After we got that clear, my plastic surgeon got out the sharpie and started marking me up. The fun part was when she drew the incision on my belly where they would be removing the tissue to build the new breasts. It went from hip to hip and it took it ALL.  I was quite excited about that part.

The next 12 hours are a little fuzzy. I don't even remember them taking me into the operating room or saying goodbye to Neil. I'll see if I can get Neil to fill in the blanks in a different post. The next thing I remember is someone calling my name and a stabbing pain in my right calf. I vaguely remember  being confused at the location of the pain and yelling, "Why does my leg hurt?" Apparently my leg had been lying on top of a small cord for 12 hours and had developed a huge knot in the calf muscle that was about 4 inches long. That was a little unexpected. So Neil spent the next little while trying to work the knot out of my leg.

The first 24 hours after I came out of surgery were spent in the Intensive Care Unit. They had to carefully monitor the transplanted tissue to make sure that circulation was well established. The plastic surgeon had to connect the dissected blood vessels in the tissue from my belly to the dissected blood vessels in the tissues in my chest. If the circulation wasn't good, then the tissue would die and we'd have to start all over again.

They checked the circulation by monitoring the color of the skin and poking me a lot. When you poke yourself, you normally see a white spot the size of your finger tip where you have pushed the blood out of the veins. After a second, it turns pink as the heart fills the veins with blood again. That shows good circulation. So I was constantly getting poked.

I also had four tubes coming from my body that were draining blood and body fluid from the surgical sites. Two were in my upper abdomen and two were in the lower abdomen. The nurses were constantly emptying these out. The fluids need to get below 30 ml per day before they can be removed.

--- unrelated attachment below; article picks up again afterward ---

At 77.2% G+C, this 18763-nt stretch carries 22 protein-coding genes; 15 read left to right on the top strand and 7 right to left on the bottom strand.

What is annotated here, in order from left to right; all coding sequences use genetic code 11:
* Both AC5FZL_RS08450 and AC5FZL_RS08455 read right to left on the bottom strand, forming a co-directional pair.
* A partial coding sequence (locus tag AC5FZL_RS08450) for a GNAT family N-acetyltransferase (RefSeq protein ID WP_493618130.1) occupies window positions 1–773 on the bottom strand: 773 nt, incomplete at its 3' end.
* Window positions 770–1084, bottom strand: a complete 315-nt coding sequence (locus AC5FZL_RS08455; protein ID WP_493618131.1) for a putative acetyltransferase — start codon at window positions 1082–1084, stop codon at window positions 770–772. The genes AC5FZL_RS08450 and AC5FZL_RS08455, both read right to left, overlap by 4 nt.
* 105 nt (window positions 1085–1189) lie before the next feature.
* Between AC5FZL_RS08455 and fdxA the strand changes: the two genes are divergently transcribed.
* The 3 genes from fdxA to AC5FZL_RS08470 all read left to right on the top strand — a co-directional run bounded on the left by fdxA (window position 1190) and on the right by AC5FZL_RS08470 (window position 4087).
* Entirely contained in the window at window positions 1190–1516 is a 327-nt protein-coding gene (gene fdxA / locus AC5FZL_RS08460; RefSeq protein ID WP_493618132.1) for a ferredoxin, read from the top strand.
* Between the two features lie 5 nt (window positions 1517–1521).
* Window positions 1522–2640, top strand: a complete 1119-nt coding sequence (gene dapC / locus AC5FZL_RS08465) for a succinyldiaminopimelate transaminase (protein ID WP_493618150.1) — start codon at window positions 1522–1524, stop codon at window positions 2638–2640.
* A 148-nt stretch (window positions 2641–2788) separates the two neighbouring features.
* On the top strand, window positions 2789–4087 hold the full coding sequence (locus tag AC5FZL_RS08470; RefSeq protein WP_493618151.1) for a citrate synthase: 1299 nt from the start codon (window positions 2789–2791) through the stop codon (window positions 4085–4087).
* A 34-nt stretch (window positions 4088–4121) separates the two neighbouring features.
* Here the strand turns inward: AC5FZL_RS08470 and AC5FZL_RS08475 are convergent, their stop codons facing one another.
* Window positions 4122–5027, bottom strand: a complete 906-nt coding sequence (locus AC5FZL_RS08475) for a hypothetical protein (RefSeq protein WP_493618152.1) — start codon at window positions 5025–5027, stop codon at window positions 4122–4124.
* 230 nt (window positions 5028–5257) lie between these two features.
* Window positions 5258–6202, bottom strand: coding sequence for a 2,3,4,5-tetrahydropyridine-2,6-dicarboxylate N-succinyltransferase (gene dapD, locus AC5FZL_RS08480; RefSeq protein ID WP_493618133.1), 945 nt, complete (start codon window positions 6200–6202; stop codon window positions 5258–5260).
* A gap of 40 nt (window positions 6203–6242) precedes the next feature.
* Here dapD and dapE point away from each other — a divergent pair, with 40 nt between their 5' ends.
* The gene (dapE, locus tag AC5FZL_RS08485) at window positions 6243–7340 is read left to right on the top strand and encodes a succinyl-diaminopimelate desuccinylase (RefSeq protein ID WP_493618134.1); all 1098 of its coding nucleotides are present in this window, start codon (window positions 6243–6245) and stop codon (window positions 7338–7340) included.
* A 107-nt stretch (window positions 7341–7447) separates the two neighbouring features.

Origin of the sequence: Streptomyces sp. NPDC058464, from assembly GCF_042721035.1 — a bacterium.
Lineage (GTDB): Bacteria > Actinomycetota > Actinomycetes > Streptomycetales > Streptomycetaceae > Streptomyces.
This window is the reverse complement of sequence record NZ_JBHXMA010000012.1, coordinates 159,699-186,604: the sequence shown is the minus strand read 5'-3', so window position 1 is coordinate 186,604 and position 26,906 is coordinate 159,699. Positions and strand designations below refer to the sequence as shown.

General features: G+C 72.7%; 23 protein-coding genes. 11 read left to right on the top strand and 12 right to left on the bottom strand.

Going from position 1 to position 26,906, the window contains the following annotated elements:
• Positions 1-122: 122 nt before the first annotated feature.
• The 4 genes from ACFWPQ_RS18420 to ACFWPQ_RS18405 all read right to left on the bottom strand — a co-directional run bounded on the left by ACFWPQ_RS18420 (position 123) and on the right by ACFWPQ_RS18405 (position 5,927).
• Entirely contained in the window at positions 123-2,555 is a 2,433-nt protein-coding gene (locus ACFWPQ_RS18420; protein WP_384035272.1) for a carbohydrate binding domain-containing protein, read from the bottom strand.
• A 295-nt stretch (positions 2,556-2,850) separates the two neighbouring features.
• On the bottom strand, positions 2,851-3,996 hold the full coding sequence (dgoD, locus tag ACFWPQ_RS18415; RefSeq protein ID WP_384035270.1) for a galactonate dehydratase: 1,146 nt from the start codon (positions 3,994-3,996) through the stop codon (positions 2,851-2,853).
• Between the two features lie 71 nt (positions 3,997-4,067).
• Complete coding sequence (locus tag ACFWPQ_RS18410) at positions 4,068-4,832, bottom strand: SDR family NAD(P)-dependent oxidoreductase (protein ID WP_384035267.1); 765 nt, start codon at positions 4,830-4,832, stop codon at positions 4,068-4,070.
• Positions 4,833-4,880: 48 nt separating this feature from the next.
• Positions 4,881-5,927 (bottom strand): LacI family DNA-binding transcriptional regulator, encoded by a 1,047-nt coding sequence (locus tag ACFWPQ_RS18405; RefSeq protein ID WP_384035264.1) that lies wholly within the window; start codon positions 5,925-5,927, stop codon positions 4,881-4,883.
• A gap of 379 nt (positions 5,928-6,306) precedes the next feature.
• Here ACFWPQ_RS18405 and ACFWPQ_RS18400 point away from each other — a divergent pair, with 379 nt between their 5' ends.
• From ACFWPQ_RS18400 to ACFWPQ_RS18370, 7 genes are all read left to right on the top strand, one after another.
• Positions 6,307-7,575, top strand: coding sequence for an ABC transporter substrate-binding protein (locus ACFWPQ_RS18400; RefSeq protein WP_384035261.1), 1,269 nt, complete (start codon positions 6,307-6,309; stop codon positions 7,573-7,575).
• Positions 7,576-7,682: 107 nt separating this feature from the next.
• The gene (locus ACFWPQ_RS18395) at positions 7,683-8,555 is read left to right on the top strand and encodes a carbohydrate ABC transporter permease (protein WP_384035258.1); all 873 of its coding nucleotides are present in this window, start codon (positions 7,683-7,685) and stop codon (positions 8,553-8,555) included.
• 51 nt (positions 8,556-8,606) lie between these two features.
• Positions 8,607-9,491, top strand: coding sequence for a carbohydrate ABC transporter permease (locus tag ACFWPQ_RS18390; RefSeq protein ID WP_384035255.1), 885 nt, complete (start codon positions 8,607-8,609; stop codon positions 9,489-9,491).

After 24 hours, they moved me from ICU to a regular hospital room. I was hooked up to an drug pump that would give me a shot of some sort of narcotic once my pain level got too high. Over the last couple of years, I've learned to be a lot more tolerant of pain, but that doesn't mean that I won't do everything I can to avoid it, so I made sure to push that little button every time I thought of it. Fortunately for me, the machine is set so patients can't self administer too much drugs, but I still just thought I should make sure I was getting my money's worth.

I spent four nights in the hospital and as miserable as I was most of the time, I did notice that my pain levels were improving each day. Even that early on. The first time they had to move me to a different bed (when I left the ICU), I thought I was going to die. I had two nurses on either side of me and they just lifted me up in the sheet that I was lying on and slid me over to a different bed. That one hurt. I felt like someone had tried to cut me in half. Well, I guess with an incision from hip to hip, that wasn't too far from the truth. I wasn't feeling much from the chest area. Nerve endings had been severed so there wasn't a whole lot of sensation from that area. It was the tummy tuck that felt like it was going to kill me. But the next time they had to move me from the bed--when I got up to take a shower--it wasn't nearly as bad, so it got a little better each day.

So three more nights in the hospital and I was feeling well enough to come home. We left the hospital around 7 pm on Saturday night. One of my angel neices had taken my kids for the weekend so the house was quiet. It was nice. Neil, the genius that he is, set up the bed we just bought Lily so it bent just like a hospital bed. I had to have both upper body and legs elevated. It was quite the task to figure out how to make me comfortable while wearing a super, hot surgical bra--something that literally held me together from neck to belly button, a binder that was 8 inches wide and cinched around my hips as tight as they could get it to protect the incision on my belly, and 4 tubes protruding from some very inconvenient parts of my body, but he did it. I doped myself up with my old friend, Percocet, and slept like the dead.